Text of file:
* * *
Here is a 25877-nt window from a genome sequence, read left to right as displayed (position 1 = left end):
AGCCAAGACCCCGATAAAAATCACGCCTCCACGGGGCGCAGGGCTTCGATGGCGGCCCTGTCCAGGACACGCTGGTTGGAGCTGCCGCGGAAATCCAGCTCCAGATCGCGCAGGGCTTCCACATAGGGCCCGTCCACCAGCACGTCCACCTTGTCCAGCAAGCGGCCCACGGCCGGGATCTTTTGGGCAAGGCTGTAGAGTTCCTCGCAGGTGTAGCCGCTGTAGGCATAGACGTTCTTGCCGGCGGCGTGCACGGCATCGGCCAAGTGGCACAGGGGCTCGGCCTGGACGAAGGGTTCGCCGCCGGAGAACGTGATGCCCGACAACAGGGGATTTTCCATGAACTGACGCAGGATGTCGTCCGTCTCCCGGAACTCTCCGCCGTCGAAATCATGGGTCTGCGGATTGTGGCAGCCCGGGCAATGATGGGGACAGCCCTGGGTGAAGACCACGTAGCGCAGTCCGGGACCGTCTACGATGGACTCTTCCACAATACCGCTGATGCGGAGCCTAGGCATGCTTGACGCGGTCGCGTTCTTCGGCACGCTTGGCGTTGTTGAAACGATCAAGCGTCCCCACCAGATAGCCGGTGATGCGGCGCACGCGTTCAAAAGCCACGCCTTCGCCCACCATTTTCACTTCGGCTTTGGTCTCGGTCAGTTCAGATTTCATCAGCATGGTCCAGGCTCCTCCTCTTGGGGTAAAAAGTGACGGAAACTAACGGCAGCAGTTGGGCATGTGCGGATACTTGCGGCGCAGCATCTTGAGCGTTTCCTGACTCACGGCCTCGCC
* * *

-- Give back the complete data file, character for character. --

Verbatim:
Here is a 25877-nt window from a genome sequence, read left to right as displayed (position 1 = left end):
AGCCAAGACCCCGATAAAAATCACGCCTCCACGGGGCGCAGGGCTTCGATGGCGGCCCTGTCCAGGACACGCTGGTTGGAGCTGCCGCGGAAATCCAGCTCCAGATCGCGCAGGGCTTCCACATAGGGCCCGTCCACCAGCACGTCCACCTTGTCCAGCAAGCGGCCCACGGCCGGGATCTTTTGGGCAAGGCTGTAGAGTTCCTCGCAGGTGTAGCCGCTGTAGGCATAGACGTTCTTGCCGGCGGCGTGCACGGCATCGGCCAAGTGGCACAGGGGCTCGGCCTGGACGAAGGGTTCGCCGCCGGAGAACGTGATGCCCGACAACAGGGGATTTTCCATGAACTGACGCAGGATGTCGTCCGTCTCCCGGAACTCTCCGCCGTCGAAATCATGGGTCTGCGGATTGTGGCAGCCCGGGCAATGATGGGGACAGCCCTGGGTGAAGACCACGTAGCGCAGTCCGGGACCGTCTACGATGGACTCTTCCACAATACCGCTGATGCGGAGCCTAGGCATGCTTGACGCGGTCGCGTTCTTCGGCACGCTTGGCGTTGTTGAAACGATCAAGCGTCCCCACCAGATAGCCGGTGATGCGGCGCACGCGTTCAAAAGCCACGCCTTCGCCCACCATTTTCACTTCGGCTTTGGTCTCGGTCAGTTCAGATTTCATCAGCATGGTCCAGGCTCCTCCTCTTGGGGTAAAAAGTGACGGAAACTAACGGCAGCAGTTGGGCATGTGCGGATACTTGCGGCGCAGCATCTTGAGCGTTTCCTGACTCACGGCCTCGCC